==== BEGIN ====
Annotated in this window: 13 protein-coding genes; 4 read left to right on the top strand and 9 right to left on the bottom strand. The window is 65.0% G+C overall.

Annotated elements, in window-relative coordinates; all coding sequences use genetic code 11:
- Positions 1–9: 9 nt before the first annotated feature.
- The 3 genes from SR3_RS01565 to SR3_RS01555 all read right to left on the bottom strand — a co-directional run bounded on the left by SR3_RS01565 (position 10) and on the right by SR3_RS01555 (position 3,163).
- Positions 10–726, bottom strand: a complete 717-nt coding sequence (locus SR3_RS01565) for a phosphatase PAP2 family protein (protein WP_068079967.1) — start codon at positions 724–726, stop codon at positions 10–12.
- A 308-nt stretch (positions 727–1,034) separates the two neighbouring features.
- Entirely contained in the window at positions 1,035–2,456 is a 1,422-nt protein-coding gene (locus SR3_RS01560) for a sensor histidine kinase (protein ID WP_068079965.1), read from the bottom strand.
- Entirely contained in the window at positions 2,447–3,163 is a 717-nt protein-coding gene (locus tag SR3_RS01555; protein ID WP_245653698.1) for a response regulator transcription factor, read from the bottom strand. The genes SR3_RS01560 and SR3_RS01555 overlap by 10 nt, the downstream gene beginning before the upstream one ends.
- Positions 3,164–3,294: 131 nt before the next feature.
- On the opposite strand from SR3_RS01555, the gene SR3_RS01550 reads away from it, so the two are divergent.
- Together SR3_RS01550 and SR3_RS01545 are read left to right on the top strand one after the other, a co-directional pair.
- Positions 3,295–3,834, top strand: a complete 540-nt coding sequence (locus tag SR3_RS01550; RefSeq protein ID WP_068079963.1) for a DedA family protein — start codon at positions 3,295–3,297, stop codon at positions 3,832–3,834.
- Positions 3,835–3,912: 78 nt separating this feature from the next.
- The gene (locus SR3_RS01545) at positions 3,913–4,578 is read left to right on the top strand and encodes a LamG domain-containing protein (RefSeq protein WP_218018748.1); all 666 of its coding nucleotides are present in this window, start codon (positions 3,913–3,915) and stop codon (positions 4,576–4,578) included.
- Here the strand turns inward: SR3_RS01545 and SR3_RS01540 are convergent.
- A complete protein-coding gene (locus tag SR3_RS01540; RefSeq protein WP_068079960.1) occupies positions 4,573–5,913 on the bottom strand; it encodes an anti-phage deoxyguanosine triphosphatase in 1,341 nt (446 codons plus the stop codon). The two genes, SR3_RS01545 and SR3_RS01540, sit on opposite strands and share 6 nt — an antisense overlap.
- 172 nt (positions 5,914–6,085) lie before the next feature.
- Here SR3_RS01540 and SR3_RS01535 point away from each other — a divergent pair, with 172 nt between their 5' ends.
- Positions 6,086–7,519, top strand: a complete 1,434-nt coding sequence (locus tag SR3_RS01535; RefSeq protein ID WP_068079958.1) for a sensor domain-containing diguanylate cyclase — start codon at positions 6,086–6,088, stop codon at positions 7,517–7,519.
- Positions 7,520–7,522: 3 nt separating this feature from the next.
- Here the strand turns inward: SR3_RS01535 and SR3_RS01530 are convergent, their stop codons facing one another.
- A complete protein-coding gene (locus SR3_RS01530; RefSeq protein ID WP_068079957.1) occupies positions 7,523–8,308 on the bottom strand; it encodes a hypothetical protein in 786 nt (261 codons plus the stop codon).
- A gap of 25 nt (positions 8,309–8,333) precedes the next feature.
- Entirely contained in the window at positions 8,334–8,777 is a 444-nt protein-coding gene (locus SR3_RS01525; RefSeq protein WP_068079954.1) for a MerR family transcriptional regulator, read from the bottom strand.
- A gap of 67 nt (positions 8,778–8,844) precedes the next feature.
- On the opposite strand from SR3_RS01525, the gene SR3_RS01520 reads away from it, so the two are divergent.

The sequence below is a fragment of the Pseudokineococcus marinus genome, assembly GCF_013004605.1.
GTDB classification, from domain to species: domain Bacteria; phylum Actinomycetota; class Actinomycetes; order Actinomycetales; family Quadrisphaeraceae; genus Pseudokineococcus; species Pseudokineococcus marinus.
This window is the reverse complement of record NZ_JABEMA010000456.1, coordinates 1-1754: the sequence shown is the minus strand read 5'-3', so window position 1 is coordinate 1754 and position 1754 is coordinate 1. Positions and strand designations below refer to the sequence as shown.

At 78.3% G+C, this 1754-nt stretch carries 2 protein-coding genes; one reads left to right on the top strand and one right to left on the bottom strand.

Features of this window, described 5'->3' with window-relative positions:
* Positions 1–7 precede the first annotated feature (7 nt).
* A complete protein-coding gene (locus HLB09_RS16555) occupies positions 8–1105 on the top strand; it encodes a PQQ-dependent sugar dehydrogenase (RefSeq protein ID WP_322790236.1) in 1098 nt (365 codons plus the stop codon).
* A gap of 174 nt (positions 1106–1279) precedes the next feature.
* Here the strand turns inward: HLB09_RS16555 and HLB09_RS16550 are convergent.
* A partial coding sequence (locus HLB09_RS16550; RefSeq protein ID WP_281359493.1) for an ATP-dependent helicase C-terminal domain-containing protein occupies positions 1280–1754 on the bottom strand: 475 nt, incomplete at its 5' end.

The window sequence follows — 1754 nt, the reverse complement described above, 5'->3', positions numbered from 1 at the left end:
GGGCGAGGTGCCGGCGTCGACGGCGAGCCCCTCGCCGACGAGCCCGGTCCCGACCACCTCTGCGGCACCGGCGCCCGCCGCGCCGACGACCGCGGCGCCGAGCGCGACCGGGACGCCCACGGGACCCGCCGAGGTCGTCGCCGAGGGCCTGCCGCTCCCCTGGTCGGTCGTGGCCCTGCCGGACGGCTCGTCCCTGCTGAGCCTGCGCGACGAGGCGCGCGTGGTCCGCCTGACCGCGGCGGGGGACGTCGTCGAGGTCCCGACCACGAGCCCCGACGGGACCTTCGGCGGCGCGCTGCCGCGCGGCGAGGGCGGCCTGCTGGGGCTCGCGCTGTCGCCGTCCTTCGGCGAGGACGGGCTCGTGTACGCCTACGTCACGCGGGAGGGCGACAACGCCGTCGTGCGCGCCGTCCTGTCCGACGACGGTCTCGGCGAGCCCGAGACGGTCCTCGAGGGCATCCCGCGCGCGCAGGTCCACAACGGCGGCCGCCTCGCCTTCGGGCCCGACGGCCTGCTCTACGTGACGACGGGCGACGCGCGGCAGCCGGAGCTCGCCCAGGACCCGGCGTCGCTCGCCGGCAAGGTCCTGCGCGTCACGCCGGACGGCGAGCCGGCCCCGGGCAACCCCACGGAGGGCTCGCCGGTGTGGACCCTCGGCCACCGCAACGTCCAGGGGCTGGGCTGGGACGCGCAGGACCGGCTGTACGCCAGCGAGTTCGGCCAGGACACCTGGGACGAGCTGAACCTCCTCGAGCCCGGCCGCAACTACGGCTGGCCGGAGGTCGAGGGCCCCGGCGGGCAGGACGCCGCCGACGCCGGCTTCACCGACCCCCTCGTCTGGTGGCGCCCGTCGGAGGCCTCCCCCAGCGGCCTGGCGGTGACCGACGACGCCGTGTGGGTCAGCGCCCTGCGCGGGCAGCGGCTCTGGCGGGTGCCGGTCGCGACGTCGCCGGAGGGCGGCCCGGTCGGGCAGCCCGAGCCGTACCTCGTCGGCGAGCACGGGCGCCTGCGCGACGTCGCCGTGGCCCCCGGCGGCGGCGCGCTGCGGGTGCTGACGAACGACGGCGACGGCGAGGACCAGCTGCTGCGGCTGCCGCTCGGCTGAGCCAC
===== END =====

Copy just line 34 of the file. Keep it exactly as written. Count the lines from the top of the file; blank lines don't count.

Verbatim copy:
* A gap of 174 nt (positions 1106–1279) precedes the next feature.